We all know students learn best by struggling with problems themselves. Indeed, students NEED time to be stumped by a maths problem – the more we as teachers step in to help solve the problem, the less a child learns. However, teachers still need to be involved in the guiding of the student through the problem as there are two types of “stuck” a student may be experiencing. The first is when the student is stumped by a maths problem solving task but is making positive progress towards a solution – using their key maths concepts. All the teacher need do in this situation is to give the student some positive reinforcement or maybe offer some more alternative routes to the solution. The second type is when a student is unproductively stumped and is not making any progress whatsoever. In this case the teacher can help by re contextualising the problem, moving to an easier task or directing the student to related maths activities they could work on. The key is to remember to give students enough time to work through the problem and allow their perseverance to reward them.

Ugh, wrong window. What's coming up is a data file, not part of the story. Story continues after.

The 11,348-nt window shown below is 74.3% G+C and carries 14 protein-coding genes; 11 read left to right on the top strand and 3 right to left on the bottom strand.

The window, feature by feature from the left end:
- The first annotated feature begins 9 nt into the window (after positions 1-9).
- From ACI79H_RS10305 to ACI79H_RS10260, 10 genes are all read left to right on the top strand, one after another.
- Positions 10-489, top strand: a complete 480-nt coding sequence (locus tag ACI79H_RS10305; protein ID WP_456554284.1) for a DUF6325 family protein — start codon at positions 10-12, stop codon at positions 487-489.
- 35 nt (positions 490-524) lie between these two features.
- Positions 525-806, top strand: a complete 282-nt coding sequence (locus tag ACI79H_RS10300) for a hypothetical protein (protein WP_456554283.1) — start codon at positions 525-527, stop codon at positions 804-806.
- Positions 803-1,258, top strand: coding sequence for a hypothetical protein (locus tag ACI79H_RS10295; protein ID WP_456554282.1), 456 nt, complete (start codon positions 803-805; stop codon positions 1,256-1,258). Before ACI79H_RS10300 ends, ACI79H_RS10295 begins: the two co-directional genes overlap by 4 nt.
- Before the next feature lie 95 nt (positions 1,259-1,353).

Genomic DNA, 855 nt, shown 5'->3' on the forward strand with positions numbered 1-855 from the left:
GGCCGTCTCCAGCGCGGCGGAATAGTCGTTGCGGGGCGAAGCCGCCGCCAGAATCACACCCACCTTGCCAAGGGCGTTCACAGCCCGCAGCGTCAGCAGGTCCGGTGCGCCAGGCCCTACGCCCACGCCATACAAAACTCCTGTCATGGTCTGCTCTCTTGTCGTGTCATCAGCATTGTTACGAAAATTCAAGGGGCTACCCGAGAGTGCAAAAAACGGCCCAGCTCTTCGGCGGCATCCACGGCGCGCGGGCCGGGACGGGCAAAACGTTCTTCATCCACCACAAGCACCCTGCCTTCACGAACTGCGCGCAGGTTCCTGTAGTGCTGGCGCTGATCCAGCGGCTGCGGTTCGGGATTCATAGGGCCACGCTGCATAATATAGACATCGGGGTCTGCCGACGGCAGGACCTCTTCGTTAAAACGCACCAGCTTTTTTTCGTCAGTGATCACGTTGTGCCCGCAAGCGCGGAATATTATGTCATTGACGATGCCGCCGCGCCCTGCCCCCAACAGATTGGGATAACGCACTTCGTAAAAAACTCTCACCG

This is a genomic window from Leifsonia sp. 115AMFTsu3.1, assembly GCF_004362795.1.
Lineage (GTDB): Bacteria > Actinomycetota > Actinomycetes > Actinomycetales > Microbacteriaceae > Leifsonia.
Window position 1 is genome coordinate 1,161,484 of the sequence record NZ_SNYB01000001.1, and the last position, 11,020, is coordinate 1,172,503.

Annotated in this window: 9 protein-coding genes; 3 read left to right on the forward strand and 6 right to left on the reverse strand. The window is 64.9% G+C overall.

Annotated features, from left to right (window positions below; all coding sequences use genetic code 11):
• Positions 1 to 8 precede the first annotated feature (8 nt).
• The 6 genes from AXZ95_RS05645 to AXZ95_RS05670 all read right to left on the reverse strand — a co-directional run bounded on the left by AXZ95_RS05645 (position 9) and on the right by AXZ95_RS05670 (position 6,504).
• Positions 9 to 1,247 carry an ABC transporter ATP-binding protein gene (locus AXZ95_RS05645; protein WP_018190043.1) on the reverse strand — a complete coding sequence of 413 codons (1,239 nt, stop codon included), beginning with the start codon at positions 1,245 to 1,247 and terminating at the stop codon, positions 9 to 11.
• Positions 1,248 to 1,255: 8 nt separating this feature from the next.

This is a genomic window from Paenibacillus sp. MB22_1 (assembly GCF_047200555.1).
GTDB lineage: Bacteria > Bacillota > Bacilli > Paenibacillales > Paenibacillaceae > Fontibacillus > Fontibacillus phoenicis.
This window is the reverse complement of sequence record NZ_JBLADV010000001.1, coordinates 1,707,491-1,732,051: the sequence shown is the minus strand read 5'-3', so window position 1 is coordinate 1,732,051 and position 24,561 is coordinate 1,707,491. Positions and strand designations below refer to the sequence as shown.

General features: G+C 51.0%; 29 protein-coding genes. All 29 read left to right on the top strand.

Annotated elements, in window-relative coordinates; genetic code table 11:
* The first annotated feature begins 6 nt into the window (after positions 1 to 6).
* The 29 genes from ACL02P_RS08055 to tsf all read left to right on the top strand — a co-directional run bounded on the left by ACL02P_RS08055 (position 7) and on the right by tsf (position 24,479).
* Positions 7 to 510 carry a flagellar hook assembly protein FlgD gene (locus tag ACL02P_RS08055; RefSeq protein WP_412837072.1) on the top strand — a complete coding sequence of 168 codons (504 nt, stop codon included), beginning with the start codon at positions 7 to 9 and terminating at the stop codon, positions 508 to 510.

Following on from this, the teacher should never be perceived as the “answer giver”. Most students and indeed, most adults, will happily forgo hard work if they can see a direct path to a solution to a particular problem. The “information age” we live in encourages this to a certain extent, with the internet providing a seemingly endless supply of answers with the click of one button. However, to gain a deep understanding of the fundamental maths concepts and to develop sound mental strategies for problem solving in the future, struggling with problems is really needed. The teacher should be the “conductor” of the classroom if you will – directing and guiding the symphony, but not playing every instrument themselves. The teacher should be the facilitator of learning, providing the students with all the maths resources they need to learn and develop their own solid knowledge base. There is no quick way to gain this – only through the process of failure and struggle can this be achieved.